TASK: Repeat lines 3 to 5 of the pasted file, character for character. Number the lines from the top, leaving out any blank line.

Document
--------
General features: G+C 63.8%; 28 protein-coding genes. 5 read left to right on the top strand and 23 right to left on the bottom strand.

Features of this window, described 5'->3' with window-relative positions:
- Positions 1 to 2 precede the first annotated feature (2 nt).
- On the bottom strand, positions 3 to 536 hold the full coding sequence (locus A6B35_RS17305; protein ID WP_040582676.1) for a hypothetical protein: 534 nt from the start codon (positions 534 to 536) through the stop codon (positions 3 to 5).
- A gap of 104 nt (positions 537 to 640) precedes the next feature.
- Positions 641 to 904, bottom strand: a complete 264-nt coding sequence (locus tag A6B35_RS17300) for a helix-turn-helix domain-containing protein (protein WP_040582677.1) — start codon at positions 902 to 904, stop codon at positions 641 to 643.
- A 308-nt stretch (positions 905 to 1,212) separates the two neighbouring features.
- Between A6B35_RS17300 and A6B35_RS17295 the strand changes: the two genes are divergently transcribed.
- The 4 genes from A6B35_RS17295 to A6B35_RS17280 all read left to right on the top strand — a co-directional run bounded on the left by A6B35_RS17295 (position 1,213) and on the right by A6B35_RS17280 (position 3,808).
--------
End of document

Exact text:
- Positions 1 to 2 precede the first annotated feature (2 nt).
- On the bottom strand, positions 3 to 536 hold the full coding sequence (locus A6B35_RS17305; protein ID WP_040582676.1) for a hypothetical protein: 534 nt from the start codon (positions 534 to 536) through the stop codon (positions 3 to 5).
- A gap of 104 nt (positions 537 to 640) precedes the next feature.